RWTH Aachen (Germany)
Chinese Academy of Science, Beijing (China)
CADP (Construction and Analysis of Distributed Processes)
up to 378 million states
The speed-ups obtained by concurrent programming heavily rely on
exploiting highly-concurrent data structures. This case-study analyses
the performance of several lock-based (either fine-grained or
coarse-grained) and lock-free concurrent data structures, namely
stacks (Treiber stack and its variant with hazard pointers), queues
(Michael-Scott two-lock queue, its lock-free variant, and an
improvement of this lock-free variant) and lists (coarse-grained
and fine-grained synchronisation list, lazy list, and optimistic list).
It uses a model-based approach, namely probabilistic model checking,
to yield worst-case and best-case bounds on performance metrics, such
as expected time and probabilities to finish a certain number of
operations within a deadline.
The starting point of the approach is to model each concurrent data structure at hand, together with the threads that perform read and write operations on it, using the language LNT. The number of read and write operations is bounded by composing the model of the data structure in parallel with a monitor process, to keep the state space finite. The underlying LTS (Labelled Transition System) can then be generated and minimised for branching bisimulation using the CADP toolbox, and can be used both to check for functional correctess and performance evaluation. This case-study focuses on performance evaluation.
The approach assumes that the delays between read and write operations are random by nature and governed by negative exponential distributions. These random delays are inserted in the LTS by renaming the read and write actions to Markovian delays with different rates, using the label renaming operation available in CADP. CADP is then used to yield a (continuous-time) Markov automaton, which has random delay transitions and is non-deterministic due to concurrency. The Markov automaton is then analysed using recently developed algorithms implemented in the MAMA toolset. These algorithms allow for determining the expected time until a certain state is reached and the probability to reach a state within a given deadline if the Markov automaton is deterministic. Otherwise, in the general case, the analysis provides bounds for these expected time and probability, which represent the best-case and worst-case scenarios.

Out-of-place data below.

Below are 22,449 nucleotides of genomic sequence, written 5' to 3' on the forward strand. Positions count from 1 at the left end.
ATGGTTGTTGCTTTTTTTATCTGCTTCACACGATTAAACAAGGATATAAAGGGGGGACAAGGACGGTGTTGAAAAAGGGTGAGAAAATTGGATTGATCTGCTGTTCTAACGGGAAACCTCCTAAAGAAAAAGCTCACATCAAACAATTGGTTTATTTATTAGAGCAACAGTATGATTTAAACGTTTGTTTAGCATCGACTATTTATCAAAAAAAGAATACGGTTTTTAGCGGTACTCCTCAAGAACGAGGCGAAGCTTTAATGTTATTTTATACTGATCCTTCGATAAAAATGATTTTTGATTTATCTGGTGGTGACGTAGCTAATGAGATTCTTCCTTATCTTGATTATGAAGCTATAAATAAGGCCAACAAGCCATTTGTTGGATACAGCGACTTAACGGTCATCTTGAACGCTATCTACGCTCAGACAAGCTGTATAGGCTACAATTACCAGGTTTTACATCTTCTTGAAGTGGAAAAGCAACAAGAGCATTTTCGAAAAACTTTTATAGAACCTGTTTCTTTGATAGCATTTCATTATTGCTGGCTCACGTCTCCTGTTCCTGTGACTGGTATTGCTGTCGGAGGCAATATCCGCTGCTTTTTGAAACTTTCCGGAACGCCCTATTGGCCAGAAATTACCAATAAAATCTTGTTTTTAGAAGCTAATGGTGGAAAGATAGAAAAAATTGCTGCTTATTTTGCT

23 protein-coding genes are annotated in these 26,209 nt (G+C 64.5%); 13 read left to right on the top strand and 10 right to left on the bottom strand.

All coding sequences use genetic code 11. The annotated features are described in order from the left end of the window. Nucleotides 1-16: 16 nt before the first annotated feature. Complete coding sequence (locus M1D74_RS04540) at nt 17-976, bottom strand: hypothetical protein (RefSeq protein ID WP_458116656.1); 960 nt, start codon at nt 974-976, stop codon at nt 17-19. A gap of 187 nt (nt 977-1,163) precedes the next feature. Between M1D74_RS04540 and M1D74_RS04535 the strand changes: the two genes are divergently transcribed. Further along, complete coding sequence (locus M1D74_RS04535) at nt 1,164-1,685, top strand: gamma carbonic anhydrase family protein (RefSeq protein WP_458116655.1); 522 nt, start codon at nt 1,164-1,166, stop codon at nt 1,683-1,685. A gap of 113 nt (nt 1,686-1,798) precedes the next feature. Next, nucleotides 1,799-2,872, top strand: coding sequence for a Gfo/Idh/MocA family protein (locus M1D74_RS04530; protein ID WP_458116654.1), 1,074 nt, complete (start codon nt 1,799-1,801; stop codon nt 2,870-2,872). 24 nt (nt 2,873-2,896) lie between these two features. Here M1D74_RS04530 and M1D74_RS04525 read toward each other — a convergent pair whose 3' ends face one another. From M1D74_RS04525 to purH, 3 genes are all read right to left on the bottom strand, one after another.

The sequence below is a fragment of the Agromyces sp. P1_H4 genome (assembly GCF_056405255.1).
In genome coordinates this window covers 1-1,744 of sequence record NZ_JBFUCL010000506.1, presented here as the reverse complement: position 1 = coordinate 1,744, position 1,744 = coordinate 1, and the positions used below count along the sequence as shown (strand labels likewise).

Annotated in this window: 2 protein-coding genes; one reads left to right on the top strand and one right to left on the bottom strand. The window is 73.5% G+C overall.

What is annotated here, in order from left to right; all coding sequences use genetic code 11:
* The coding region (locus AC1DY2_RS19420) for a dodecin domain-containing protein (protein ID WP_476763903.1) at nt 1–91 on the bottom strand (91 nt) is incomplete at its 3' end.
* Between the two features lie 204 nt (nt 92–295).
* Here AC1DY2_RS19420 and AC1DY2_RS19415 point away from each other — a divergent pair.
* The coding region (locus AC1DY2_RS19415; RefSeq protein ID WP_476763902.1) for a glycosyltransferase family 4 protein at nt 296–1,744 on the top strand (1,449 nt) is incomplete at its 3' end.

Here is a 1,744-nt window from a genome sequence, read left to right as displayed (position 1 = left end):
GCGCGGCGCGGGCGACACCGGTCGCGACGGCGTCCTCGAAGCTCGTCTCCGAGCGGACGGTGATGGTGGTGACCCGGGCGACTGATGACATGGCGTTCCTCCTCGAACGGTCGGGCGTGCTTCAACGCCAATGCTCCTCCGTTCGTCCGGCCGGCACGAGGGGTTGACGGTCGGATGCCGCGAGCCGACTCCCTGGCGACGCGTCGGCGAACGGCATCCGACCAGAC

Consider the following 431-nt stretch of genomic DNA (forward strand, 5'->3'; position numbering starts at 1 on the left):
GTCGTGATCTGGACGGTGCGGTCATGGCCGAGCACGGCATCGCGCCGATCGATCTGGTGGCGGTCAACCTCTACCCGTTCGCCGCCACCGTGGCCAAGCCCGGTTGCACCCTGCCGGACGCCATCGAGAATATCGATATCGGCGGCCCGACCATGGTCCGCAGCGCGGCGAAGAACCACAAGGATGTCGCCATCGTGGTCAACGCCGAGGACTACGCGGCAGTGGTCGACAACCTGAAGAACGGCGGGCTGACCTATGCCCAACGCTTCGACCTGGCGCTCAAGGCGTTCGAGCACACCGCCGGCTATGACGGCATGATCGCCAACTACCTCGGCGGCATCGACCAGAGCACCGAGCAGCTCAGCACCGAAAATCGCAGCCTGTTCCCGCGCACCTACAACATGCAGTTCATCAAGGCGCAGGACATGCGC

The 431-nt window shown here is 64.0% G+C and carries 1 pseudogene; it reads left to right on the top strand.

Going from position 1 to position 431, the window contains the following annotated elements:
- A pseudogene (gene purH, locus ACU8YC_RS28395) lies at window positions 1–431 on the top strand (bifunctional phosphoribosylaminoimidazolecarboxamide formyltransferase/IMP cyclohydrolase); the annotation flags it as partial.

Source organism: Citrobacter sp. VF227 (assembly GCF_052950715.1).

This case-study uses the CADP toolbox intensively to generate LTS
from LNT models and to minimise them for branching bisimulation,
whereas the subsequent steps are performed using both a script that
transforms this generated LTS into a Markov automaton and the MAMA
toolset for analysing the Markov automaton. CADP generates and
minimises models up to 378 million states. The approach allows all
transitions of LTS except delay transitions to be hidden, giving rise
to LTS reductions of up to 99.9 %. The bisimulation reduction times
for large state spaces are about 50% of the generation times.
The conducted experiments are conclusive: They show that (as expected) lock-based data structures have a rather deterministic performance, whereas lock-free and fine-grained lock-based have more varying performance. In addition, fine-grained lists may yield a lower throughput as many unsuccessful operations are carried out under intense race conditions. The followed approach would not have been possible using probabilistic model checkers such as PRISM/MRMC as they do not support non-deterministic continuous-time stochastic models. An additional benefit is that the written LNT models can also be used to check the functional correctness of the data structures.
Hao Wu, Xiaoxiao Yang, and Joost-Pieter Katoen.
"Performance Evaluation of Concurrent Data Structures".
Proceedings of the Symposium on Dependable Software Engineering
(SETTA'16), Beijing, China. Lecture Notes in Computer Science vol.
9984, pages 38-49. Springer, 2016.
Available on-line at: https://link.springer.com/chapter/10.1007/978-3-319-47677-3_3
Software Modelling and Verification Group
RWTH Aachen University
|Further remarks:||This case study, amongst others, is described on the CADP Web site: http://cadp.inria.fr/case-studies|